Marching Down the (Academic) Aisle

Leora Shudofsky, Project Co-Director/Educational Coordinator, PROVE

Leora Shudofsky, Project Co-Director/Educational Coordinator, PROVE

Classes and finals are over and, on a college campus that usually means the great exodus of students and very quiet days on campus.

This seems like the right time to reflect on this past year and some of the trends and challenges we saw on campus as well as some of the success stories as I sit in an empty Student Veterans Resource Center.

On the positive side, this was the first year that I can recall, since the Post 9/11 GI Bill rolled out August 2009, where we saw only a handful of delays across the campuses we serve concerning student veterans obtaining their education benefits. And that is a very good thing.

On the less positive side, I think we began to see more and more veterans struggling with the prospect of being in school as older/non-traditional students, worrying about careers or even just jobs after college, worrying about 2 or 3 years of college life ahead of them when friends are long done with school and have started on careers and families.

But, upon thinking about it, there is a positive in there too. Just the fact that we know about these struggles means that we (a primarily civilian staff of professional and graduate student interns) are finding acceptance among the student veterans on our campuses and that they see the resource center on campus as a place that they can come, vent, and maybe even get some help with issues.

Because at the end of every school year I reflect and wonder whether or not we’re making an impact and whether or not our very small program is meeting the needs of student veterans. I really think many of us who work with veterans ask that same question. I realize it just takes some time to get traction on a campus. To be there day in, day out, week after week, with a consistent, caring, authentic staff has really resulted in a level of engagement with student veterans that I wasn’t sure was possible to achieve.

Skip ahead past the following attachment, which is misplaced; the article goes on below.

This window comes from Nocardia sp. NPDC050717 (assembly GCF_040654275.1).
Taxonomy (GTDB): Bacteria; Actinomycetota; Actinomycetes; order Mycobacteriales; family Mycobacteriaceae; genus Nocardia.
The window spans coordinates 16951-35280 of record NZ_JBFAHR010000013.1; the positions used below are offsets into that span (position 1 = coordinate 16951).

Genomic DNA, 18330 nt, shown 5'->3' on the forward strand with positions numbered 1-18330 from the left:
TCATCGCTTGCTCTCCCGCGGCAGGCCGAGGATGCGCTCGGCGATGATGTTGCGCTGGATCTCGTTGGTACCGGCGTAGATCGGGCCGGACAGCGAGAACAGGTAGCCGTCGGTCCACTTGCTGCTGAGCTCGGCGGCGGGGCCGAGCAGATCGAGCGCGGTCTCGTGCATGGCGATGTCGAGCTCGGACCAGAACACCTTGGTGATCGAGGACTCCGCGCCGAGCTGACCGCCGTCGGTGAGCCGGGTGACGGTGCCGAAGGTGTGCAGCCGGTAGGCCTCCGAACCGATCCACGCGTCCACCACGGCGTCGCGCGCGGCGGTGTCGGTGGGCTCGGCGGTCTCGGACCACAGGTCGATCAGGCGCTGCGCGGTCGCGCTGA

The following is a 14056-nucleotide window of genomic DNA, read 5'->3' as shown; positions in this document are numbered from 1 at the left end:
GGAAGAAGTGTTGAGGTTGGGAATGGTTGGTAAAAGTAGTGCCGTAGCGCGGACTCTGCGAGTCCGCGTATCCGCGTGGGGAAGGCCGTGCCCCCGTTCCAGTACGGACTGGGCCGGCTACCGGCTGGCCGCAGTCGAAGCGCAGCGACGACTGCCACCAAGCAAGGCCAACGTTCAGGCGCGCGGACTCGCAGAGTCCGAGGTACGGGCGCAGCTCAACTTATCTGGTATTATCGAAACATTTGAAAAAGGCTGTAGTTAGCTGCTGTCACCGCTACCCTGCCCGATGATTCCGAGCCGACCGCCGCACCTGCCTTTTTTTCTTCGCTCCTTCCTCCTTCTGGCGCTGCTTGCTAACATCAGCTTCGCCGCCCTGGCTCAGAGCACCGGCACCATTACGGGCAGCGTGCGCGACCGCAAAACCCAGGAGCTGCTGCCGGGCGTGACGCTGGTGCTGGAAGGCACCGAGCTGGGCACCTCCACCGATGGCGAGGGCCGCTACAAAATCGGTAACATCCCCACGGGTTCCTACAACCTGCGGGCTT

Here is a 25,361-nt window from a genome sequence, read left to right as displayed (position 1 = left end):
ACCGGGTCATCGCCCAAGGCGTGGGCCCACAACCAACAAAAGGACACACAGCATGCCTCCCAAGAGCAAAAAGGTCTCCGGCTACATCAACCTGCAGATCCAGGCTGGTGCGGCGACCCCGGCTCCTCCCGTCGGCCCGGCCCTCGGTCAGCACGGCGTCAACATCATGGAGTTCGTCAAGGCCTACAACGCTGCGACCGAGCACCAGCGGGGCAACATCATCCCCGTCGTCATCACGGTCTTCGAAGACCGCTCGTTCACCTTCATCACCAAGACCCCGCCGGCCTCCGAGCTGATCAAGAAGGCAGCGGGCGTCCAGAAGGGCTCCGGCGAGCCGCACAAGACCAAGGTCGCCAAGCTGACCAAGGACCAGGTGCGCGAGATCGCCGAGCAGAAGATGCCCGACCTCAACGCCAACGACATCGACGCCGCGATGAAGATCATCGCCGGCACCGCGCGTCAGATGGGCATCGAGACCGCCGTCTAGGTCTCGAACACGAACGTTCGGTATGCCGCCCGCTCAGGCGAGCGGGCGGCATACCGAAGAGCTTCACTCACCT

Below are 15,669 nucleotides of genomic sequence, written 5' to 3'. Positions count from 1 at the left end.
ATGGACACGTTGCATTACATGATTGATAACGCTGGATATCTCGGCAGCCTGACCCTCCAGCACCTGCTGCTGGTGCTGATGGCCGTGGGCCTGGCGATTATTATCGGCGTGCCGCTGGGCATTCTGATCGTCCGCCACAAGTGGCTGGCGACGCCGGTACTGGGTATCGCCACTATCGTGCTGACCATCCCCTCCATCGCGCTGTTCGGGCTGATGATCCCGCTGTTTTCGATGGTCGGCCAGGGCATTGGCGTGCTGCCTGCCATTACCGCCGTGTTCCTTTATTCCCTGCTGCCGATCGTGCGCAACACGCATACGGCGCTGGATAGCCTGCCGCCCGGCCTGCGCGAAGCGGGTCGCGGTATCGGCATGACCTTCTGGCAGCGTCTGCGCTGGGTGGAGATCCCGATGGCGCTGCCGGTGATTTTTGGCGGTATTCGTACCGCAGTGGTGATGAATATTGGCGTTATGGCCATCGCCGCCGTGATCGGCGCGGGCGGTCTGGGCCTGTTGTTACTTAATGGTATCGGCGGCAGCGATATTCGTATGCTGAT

The end of May is graduation across CUNY campuses and we are so excited for the student veterans who have completed this part of their educational journey. When they come back to school to pick up their diplomas we will continue our tradition from last year of making photocopies of each diploma and hanging it on the walls to serve as inspiration to those who are still in school and who may be struggling with the question “can I do it?”  

Those diplomas and the stories about the veterans who earned them are inspirational, meaningful, and sometimes funny. In fact, we have a line we use frequently on one of our campuses where we point to the diploma of a notoriously mischievous student veteran who was known for his trials and tribulations in school and proudly proclaim, “If A. can do it, anyone can!”

Some of the student veterans I know mentally checked out of school in the middle of the semester (some even withdrew) and some used the opportunity to buckle down and finish strong and I realize that our job is to be as supportive in their choices as we can while making sure that if they’re leaving school, that they withdraw properly so that when they decide to complete their degree they don’t have dangling fees, incomplete or other potential barriers to academic success.

And for those who are sticking it out whether they’re struggling a little or flourishing in the academic environment, they need to know that folks are here, want to help, have a little bit of experience and can make the transition back to civilian and college life a little smoother.

It is still very quiet here, but I realize that summer session is right around the corner and we have seen an enormous uptick in number of student veterans who have decided to take either summer session one or two or both. Some are doing it for the BAH (Basic Allowance for Housing), some are doing it just because they don’t want to be faced with prospect of not having a routine every day, some are making up classes that they may have previously failed, some are doing it to help them finish their degree faster and some are doing it because their buddies are.

Whatever the reason, we will be here and congratulations to all those veterans who are taking the march down the academic aisle with a diploma in hand. We salute you!